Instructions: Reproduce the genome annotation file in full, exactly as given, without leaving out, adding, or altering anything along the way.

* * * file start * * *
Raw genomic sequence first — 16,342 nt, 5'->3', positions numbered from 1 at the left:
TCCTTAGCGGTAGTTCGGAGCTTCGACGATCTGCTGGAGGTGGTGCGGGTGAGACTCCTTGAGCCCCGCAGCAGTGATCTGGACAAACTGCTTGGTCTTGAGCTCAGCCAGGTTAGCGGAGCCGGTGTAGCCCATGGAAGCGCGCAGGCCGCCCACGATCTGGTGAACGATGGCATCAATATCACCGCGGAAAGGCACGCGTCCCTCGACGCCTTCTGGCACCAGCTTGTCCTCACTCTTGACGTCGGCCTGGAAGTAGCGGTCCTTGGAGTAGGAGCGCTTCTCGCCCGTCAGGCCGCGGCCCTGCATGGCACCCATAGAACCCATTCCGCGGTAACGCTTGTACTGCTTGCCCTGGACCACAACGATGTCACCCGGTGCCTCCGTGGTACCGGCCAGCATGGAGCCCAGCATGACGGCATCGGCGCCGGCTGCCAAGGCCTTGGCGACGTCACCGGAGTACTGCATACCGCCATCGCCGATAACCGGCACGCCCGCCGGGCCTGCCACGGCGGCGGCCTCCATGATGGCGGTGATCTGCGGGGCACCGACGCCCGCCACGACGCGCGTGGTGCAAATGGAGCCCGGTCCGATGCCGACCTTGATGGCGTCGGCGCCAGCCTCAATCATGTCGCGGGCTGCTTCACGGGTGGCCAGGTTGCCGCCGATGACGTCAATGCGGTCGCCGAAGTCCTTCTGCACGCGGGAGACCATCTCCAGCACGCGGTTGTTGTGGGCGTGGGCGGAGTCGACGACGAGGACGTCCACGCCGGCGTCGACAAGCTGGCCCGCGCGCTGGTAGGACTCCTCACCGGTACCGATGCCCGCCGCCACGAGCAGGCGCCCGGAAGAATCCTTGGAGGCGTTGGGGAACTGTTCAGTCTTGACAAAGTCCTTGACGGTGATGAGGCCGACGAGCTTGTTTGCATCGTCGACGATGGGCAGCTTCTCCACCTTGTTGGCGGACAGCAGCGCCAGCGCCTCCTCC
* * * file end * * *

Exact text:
Raw genomic sequence first — 16,342 nt, 5'->3', positions numbered from 1 at the left:
TCCTTAGCGGTAGTTCGGAGCTTCGACGATCTGCTGGAGGTGGTGCGGGTGAGACTCCTTGAGCCCCGCAGCAGTGATCTGGACAAACTGCTTGGTCTTGAGCTCAGCCAGGTTAGCGGAGCCGGTGTAGCCCATGGAAGCGCGCAGGCCGCCCACGATCTGGTGAACGATGGCATCAATATCACCGCGGAAAGGCACGCGTCCCTCGACGCCTTCTGGCACCAGCTTGTCCTCACTCTTGACGTCGGCCTGGAAGTAGCGGTCCTTGGAGTAGGAGCGCTTCTCGCCCGTCAGGCCGCGGCCCTGCATGGCACCCATAGAACCCATTCCGCGGTAACGCTTGTACTGCTTGCCCTGGACCACAACGATGTCACCCGGTGCCTCCGTGGTACCGGCCAGCATGGAGCCCAGCATGACGGCATCGGCGCCGGCTGCCAAGGCCTTGGCGACGTCACCGGAGTACTGCATACCGCCATCGCCGATAACCGGCACGCCCGCCGGGCCTGCCACGGCGGCGGCCTCCATGATGGCGGTGATCTGCGGGGCACCGACGCCCGCCACGACGCGCGTGGTGCAAATGGAGCCCGGTCCGATGCCGACCTTGATGGCGTCGGCGCCAGCCTCAATCATGTCGCGGGCTGCTTCACGGGTGGCCAGGTTGCCGCCGATGACGTCAATGCGGTCGCCGAAGTCCTTCTGCACGCGGGAGACCATCTCCAGCACGCGGTTGTTGTGGGCGTGGGCGGAGTCGACGACGAGGACGTCCACGCCGGCGTCGACAAGCTGGCCCGCGCGCTGGTAGGACTCCTCACCGGTACCGATGCCCGCCGCCACGAGCAGGCGCCCGGAAGAATCCTTGGAGGCGTTGGGGAACTGTTCAGTCTTGACAAAGTCCTTGACGGTGATGAGGCCGACGAGCTTGTTTGCATCGTCGACGATGGGCAGCTTCTCCACCTTGTTGGCGGACAGCAGCGCCAGCGCCTCCTCC